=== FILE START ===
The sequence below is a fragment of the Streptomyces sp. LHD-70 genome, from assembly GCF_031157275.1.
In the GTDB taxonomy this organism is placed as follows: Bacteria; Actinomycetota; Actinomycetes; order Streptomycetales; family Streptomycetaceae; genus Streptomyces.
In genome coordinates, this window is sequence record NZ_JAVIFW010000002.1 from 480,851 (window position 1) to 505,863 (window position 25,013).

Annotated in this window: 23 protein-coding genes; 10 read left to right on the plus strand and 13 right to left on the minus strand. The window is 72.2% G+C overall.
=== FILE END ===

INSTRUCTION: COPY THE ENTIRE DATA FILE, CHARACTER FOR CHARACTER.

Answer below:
The sequence below is a fragment of the Streptomyces sp. LHD-70 genome, from assembly GCF_031157275.1.
In the GTDB taxonomy this organism is placed as follows: Bacteria; Actinomycetota; Actinomycetes; order Streptomycetales; family Streptomycetaceae; genus Streptomyces.
In genome coordinates, this window is sequence record NZ_JAVIFW010000002.1 from 480,851 (window position 1) to 505,863 (window position 25,013).

Annotated in this window: 23 protein-coding genes; 10 read left to right on the plus strand and 13 right to left on the minus strand. The window is 72.2% G+C overall.